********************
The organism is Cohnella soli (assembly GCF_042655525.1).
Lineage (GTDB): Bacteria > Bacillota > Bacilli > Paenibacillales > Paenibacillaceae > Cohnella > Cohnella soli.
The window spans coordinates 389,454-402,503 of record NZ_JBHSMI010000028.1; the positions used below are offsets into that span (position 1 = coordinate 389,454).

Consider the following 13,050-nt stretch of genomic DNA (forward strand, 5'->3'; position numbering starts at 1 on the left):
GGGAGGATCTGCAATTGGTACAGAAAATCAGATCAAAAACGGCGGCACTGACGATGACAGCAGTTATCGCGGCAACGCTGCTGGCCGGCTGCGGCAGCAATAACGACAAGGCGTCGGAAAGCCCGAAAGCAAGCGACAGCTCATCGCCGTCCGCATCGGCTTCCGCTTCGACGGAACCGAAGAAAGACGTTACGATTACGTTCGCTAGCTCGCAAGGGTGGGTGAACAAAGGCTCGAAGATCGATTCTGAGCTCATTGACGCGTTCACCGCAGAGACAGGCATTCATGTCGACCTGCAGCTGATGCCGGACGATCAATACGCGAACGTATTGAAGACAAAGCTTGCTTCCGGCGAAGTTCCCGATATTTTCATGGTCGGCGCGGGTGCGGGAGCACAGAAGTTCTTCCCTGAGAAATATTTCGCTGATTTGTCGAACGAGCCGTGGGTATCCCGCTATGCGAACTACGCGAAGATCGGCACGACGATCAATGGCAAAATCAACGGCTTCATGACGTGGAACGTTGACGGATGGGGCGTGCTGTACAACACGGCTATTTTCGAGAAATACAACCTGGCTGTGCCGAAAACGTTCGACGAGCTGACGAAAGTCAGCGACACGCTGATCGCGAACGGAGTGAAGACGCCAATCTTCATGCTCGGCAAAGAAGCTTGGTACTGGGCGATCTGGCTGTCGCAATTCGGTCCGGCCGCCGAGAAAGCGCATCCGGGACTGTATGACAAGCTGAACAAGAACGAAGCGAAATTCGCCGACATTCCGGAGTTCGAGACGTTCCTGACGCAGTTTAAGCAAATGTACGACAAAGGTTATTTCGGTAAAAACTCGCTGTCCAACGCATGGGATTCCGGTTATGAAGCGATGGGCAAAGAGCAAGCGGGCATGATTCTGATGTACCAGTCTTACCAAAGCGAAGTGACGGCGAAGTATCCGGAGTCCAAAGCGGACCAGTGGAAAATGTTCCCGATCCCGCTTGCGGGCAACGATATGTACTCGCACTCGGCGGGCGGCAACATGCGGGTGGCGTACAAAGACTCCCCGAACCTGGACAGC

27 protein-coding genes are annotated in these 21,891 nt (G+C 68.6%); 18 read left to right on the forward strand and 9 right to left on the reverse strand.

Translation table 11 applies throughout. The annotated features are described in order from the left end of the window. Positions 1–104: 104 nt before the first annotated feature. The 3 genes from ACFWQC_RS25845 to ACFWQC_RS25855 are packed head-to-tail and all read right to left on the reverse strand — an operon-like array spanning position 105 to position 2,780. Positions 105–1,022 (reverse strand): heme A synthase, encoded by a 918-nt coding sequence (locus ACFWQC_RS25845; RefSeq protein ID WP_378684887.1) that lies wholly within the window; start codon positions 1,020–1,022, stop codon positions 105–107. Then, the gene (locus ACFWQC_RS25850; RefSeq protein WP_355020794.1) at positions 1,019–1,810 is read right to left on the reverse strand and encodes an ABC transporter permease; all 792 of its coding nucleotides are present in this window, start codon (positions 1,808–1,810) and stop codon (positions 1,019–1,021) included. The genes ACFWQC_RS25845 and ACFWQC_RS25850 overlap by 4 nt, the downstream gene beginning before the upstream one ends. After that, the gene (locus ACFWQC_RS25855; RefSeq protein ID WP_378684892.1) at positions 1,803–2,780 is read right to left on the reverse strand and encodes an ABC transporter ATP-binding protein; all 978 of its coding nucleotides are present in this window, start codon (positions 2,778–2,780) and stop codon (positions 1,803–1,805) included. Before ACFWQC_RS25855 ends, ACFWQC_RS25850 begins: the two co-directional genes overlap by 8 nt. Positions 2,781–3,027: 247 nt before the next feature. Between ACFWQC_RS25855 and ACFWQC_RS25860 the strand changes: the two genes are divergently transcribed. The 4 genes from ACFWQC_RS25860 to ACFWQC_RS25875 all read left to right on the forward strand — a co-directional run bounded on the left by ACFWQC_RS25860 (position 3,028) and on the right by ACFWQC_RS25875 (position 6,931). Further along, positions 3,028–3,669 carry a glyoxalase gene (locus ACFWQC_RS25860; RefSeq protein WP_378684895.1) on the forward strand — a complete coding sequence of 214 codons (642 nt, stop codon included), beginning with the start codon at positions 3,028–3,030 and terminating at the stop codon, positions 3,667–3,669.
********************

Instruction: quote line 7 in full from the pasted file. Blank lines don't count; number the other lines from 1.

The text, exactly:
Translation table 11 applies throughout. The annotated features are described in order from the left end of the window. Positions 1–104: 104 nt before the first annotated feature. The 3 genes from ACFWQC_RS25845 to ACFWQC_RS25855 are packed head-to-tail and all read right to left on the reverse strand — an operon-like array spanning position 105 to position 2,780. Positions 105–1,022 (reverse strand): heme A synthase, encoded by a 918-nt coding sequence (locus ACFWQC_RS25845; RefSeq protein ID WP_378684887.1) that lies wholly within the window; start codon positions 1,020–1,022, stop codon positions 105–107. Then, the gene (locus ACFWQC_RS25850; RefSeq protein WP_355020794.1) at positions 1,019–1,810 is read right to left on the reverse strand and encodes an ABC transporter permease; all 792 of its coding nucleotides are present in this window, start codon (positions 1,808–1,810) and stop codon (positions 1,019–1,021) included. The genes ACFWQC_RS25845 and ACFWQC_RS25850 overlap by 4 nt, the downstream gene beginning before the upstream one ends. After that, the gene (locus ACFWQC_RS25855; RefSeq protein ID WP_378684892.1) at positions 1,803–2,780 is read right to left on the reverse strand and encodes an ABC transporter ATP-binding protein; all 978 of its coding nucleotides are present in this window, start codon (positions 2,778–2,780) and stop codon (positions 1,803–1,805) included. Before ACFWQC_RS25855 ends, ACFWQC_RS25850 begins: the two co-directional genes overlap by 8 nt. Positions 2,781–3,027: 247 nt before the next feature. Between ACFWQC_RS25855 and ACFWQC_RS25860 the strand changes: the two genes are divergently transcribed. The 4 genes from ACFWQC_RS25860 to ACFWQC_RS25875 all read left to right on the forward strand — a co-directional run bounded on the left by ACFWQC_RS25860 (position 3,028) and on the right by ACFWQC_RS25875 (position 6,931). Further along, positions 3,028–3,669 carry a glyoxalase gene (locus ACFWQC_RS25860; RefSeq protein WP_378684895.1) on the forward strand — a complete coding sequence of 214 codons (642 nt, stop codon included), beginning with the start codon at positions 3,028–3,030 and terminating at the stop codon, positions 3,667–3,669.